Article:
In 2017 I have seen some extraordinary events on the cricket field, and by way of a personal retrospective of the year, here through some of my own smartphone * photography is a recap of some of my highlights: Continue reading “2017 A personal year in cricket in pictures”
Before the Australian women’s cricket team played their touring England counterparts in Brisbane in December 1934, the following directive appeared in the Courier Mail:
No one in the press or elsewhere paid any attention to this instruction, and the first women’s Test match concluded at the Brisbane Exhibition Ground on New Year’s Eve 1934, the visiting English winning by nine wickets.
It’s taken 83 years for Australia and England to come together for their 49th women’s Test (plus one washed out), and their four-day meeting at North Sydney Oval beginning on Thursday 9 November 2017 was a special occasion as the first to be played as a day-night fixture. Continue reading “The grim trial of strength that went mainstream: women’s Test cricket”
England’s women’s cricket team headed to the Antipodes in January 2000 to play one-day internationals in Australia and New Zealand. By the time they were ready to head east across the Tasman, England had lost the ODI series to Australia 0-4 and Karen Smithies had resigned as captain.
Working for Cricinfo at the time I covered every ODI of the Australian leg of the tour, and I believe I have the only comprehensive documentation of these games. Continue reading “A bit of light reading about the 1999-2000 England womens tour”
Happy 97th, Sir Don.
Something I thought I would never see, well not in this decade anyway, appears to be unfolding at New Road, Worcester, today.
It’s lunch on Day Three of the Second Women’s Test between England and Australia. The visitors made 131 in their first innings. England, after being 227 for 9 at the close of the second day, advanced to 289 all out. Australia faced sixteen overs before lunch. They are currently 13 for 3. Continue reading “A great English victory beckons”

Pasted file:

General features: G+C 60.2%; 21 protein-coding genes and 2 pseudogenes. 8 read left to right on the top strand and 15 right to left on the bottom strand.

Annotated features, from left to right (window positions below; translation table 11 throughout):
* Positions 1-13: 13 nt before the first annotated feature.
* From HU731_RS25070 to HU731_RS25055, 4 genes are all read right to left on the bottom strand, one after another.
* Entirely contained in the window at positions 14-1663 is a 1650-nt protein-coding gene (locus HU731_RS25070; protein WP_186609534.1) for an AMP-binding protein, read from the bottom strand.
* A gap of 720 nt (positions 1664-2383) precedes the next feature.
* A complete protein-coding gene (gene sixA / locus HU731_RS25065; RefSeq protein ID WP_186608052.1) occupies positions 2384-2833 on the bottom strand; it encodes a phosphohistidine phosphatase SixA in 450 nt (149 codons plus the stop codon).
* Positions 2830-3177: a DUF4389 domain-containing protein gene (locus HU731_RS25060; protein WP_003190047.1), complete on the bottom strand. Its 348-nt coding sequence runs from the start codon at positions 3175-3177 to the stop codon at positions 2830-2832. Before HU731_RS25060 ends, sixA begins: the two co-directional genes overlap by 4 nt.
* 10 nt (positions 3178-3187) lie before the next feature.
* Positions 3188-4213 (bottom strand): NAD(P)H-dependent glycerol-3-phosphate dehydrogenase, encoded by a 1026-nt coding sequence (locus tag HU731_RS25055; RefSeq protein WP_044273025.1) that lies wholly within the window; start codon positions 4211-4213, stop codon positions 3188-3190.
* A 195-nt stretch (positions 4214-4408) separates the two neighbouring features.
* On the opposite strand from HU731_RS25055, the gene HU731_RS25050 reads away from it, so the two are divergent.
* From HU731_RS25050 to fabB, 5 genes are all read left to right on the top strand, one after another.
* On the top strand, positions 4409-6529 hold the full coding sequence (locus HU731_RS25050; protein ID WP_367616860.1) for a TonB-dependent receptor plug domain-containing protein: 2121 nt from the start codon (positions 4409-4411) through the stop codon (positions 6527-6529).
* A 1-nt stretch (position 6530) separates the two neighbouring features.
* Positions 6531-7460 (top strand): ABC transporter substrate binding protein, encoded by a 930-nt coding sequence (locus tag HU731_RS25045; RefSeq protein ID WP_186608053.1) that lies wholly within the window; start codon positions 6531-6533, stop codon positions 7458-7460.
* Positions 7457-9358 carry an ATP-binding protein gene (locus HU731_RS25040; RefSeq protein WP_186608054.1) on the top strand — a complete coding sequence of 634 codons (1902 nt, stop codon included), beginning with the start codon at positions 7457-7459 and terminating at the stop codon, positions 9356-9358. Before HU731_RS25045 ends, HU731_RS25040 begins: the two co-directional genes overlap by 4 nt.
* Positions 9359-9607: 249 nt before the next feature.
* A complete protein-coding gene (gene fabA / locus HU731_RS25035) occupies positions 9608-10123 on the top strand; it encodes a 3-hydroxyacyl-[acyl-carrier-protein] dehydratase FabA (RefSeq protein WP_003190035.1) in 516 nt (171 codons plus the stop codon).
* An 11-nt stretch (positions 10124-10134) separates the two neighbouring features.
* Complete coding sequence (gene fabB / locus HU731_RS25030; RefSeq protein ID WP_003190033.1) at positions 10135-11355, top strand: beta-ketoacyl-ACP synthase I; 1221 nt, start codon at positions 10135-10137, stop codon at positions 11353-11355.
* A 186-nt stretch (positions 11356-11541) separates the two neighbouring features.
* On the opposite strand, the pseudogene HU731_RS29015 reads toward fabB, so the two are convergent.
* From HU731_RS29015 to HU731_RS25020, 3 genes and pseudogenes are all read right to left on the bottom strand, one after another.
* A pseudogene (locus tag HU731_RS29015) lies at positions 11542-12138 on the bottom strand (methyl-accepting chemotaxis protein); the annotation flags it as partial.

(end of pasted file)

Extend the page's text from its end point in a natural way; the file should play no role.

Nothing will stop me from cursing the England and Wales Cricket Board for their counterproductive policy of scheduling women’s tours simultaneously with the men. There’s an important, indeed, sudden-death women’s Test match going on at New Road, Worcester which is being totally eclipsed for media attention by the most riveting men’s Ashes series in almost a quarter of a century. Continue reading “Worcester Test Day One”
Deja vu all over again? Maybe. But England’s two-run victory over Australia in the women’s one-day international at Stratford-upon-Avon on Sunday was a quite historic occasion. Continue reading “England defeat Australia by two runs”
Cathryn Fitzpatrick had already held her 21st birthday party when Holly Colvin was born. Not turning sixteen till September 7, Colvin became the youngest Test cricketer for the English women on Tuesday. She paid dividends for England by taking three wickets on the opening day of the Hove Test against Australia – Kate Blackwell, Julia Price and Fitzpatrick – but at day’s end was not allowed to talk to the media. Continue reading “Old enough to bowl, too young to talk”
The women’s Ashes Test series began at Hove on Tuesday. I don’t know why the ECB insists on scheduling women’s tours in parallel with their male compatriots. Australia had to do it in 2001 and England toured Australia as the men’s tour was winding up in early 2003. Continue reading “It’s Peden-Archdale time again!”